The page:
Cricket’s penalty shootout tactic, Misbah’s only two T20I innings, Kohli takes matters into his own hands: India vs Pakistan T20 World Cup moments

With the first of the two group stage games washed out against Scotland, India played Pakistan in their first ever T20 World Cup fixture. Yes, the bowl out one. Only the second time it happened in T20I history.

There are plenty of moments that can be attributed with the game changing status from that evening in Durban. The one that stood out in cricket’s own version of penalty shootout was the keeper’s position.

To assist the bowler in pitching the delivery in the line of the stumps, Dhoni aligned himself by sitting down on his knees closer to the stumps. This, in contrast to all the other keepers who positioned themselves in a T20I bowlout (Brendon McCullum, Denesh Ramdin and Kamran Akmal) and stood in their usual keeping line, farther from the stumps.

Hindsight also makes India’s decision to go with slower bowlers, as opposed to Pakistan using pacers, look good. And while many may have referred to Virender Sehwag and Robin Uthappa as out of the box choices, the then India captain MS Dhoni believed otherwise.

“It was Venkatesh Prasad, our bowling coach and a smart cricketing brain, who first said that we should practice the bowl-outs,” Robin Uthappa, who would doff his hat and bow after hitting bullseye, recently told The Indian Express. “After most practice sessions, we would train for this as well. They had us split into batsmen vs bowlers. More often than not, it was the batsmen who won it. Viru pa, me, and Rohit (Sharma) were the three batters who hit the stumps the most. That night, once the bowl-out was going to be on, I ran to MS Dhoni and said, ‘I have to bowl, dude. You have to give me the ball’. Looking at my confidence and strong emotion, he said, ‘okay’. I was confident because I hit the stumps the most in the training.”

2007: Misbah’s only two T20I innings vs India

Compared to his ODI (2002-2015) and Test (2001-2017) careers, Misbah ul Haq’s association with T20Is was short lasting (2007-2012). But his impact on Pakistan’s campaign in the first World Cup was evident. The one who single-handedly almost didn’t let India lift the title in South Africa. Through what were his only two T20I innings vs the men in blue.

In both the games, the 33-year-old came in to bat four down and the task at hand almost an unlikely one. In both the games he targeted India’s only full time spinner to get the major chunk of his runs. And in both the games, he calculated the way out to take the match deep.

In the final, with India going three overs on a trot with Harbhajan from the same end, Misbah targeted the shorter mid-wicket boundary thrice in the off spinner’s third over.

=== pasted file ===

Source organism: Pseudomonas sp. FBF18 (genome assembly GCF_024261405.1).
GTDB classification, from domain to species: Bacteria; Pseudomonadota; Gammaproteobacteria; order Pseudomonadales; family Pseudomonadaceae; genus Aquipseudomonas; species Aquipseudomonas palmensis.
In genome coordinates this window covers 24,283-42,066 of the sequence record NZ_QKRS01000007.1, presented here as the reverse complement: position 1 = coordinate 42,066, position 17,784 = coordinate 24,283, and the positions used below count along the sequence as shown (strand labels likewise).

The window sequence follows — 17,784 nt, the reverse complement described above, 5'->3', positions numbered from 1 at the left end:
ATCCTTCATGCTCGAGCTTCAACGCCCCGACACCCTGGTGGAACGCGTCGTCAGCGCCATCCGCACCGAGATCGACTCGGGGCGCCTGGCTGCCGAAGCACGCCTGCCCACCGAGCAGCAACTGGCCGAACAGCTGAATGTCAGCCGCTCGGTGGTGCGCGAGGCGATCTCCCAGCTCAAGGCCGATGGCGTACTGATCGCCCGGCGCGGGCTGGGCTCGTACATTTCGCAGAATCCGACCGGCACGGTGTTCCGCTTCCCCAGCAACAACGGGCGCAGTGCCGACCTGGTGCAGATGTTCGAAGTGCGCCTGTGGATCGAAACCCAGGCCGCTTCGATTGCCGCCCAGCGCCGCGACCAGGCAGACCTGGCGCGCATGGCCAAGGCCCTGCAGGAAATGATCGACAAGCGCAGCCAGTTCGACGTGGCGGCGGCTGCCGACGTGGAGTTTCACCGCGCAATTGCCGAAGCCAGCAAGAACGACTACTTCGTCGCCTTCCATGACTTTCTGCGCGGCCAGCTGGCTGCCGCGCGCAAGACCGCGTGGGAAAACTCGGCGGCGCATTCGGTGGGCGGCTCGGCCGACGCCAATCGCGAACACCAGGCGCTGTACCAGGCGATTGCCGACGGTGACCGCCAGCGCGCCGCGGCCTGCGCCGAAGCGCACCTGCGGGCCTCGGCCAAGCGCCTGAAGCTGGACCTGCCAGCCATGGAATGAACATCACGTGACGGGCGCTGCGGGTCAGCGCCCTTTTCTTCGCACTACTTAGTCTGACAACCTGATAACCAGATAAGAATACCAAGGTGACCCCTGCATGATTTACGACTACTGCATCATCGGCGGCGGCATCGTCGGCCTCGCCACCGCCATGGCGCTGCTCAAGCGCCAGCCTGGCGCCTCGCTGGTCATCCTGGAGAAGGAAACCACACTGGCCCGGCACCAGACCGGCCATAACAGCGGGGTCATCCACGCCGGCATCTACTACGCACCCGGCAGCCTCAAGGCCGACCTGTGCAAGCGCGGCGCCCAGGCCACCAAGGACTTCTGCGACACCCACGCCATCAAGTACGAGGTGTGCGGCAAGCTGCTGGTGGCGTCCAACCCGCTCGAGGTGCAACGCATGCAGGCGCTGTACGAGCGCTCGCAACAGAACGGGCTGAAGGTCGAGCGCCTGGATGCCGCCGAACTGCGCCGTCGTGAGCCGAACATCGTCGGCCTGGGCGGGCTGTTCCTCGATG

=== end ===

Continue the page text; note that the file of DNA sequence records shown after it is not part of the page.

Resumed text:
“This guy has nerves of steel,” Ravi Shastri would say on-air before the final over. The play and a miss off the first legitimate delivery barely bothered Misbah. Perhaps the first wide from Joginder Sharma had given away his state of mind. Maybe Misbah knew he’d get his moment, just like against Harbhajan. Outside off was the territory Sharma was eyeing. And outside off was where he bowled a third straight delivery, this time missing the length and being dispatched for a baseball style home run.

The delivery that followed couldn’t take anything away from the two innings he played for Pakistan even if it did take away the cup from their proverbial grasp. And Misbah’s mistake probably helped usher in the IPL easily; with India victorious and the format a hit, who could stop Lalit Modi?

2012: Kohli takes matters into his hands

Virat Kohli the batter had already established his repertoire for notching up more than half the team’s batting totals, as he did in this particular contest. Pakistan had been at the receiving end of Kohli’s best ODI innings (183) six months ago during the Asia Cup. The 23-year-old with a stubble coming in to bowl from the Maligawatte End in a must win game was out of syllabus material for Mohammed Hafeez & co.

Hafeez himself, faced the full brunt of Kohli the bowler. With wickets tottering at the other end, the then Pakistan captain and opener had managed to stick in the middle till the 10th over. Dhoni had introduced Kohli as his sixth new bowler in the eighth over already.

The right arm-medium, who had thudded one onto Hafeez’s pad earlier, got him trying to steer the ball through the off by going outside the leg and eventually play the ball onto his leg stump.

Half of Pakistan’s team was back in the hut with just 60 runs on the board. Kohli’s figures? Two overs, six runs conceded, and a wicket. The only recorded interview of Ravichandran Ashwin saying he thought ‘Virat bowled beautifully’ followed after the innings.

His third over would cost 15 more but there was no point revisiting it post match as Kohli the batter made up for his bowling counterpart. 78* off 61 to orchestrate an eight wicket win.

Kohli has followed that innings with three more unbeaten ones that include two fifties against Pakistan in the 2014, 2016 and 2021 World Cups. Words from the Indian captain in 2012 sound alien after a decade, “Good to see Virat taking the responsibility.”

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